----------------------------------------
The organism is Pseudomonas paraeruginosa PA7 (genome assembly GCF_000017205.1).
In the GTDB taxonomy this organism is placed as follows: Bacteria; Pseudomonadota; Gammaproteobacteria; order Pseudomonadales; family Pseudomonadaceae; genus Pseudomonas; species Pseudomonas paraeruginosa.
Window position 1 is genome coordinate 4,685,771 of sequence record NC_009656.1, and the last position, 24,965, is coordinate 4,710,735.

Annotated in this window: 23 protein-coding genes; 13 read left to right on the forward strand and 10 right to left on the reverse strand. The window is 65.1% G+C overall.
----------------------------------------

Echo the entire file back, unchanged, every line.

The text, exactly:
The organism is Pseudomonas paraeruginosa PA7 (genome assembly GCF_000017205.1).
In the GTDB taxonomy this organism is placed as follows: Bacteria; Pseudomonadota; Gammaproteobacteria; order Pseudomonadales; family Pseudomonadaceae; genus Pseudomonas; species Pseudomonas paraeruginosa.
Window position 1 is genome coordinate 4,685,771 of sequence record NC_009656.1, and the last position, 24,965, is coordinate 4,710,735.

Annotated in this window: 23 protein-coding genes; 13 read left to right on the forward strand and 10 right to left on the reverse strand. The window is 65.1% G+C overall.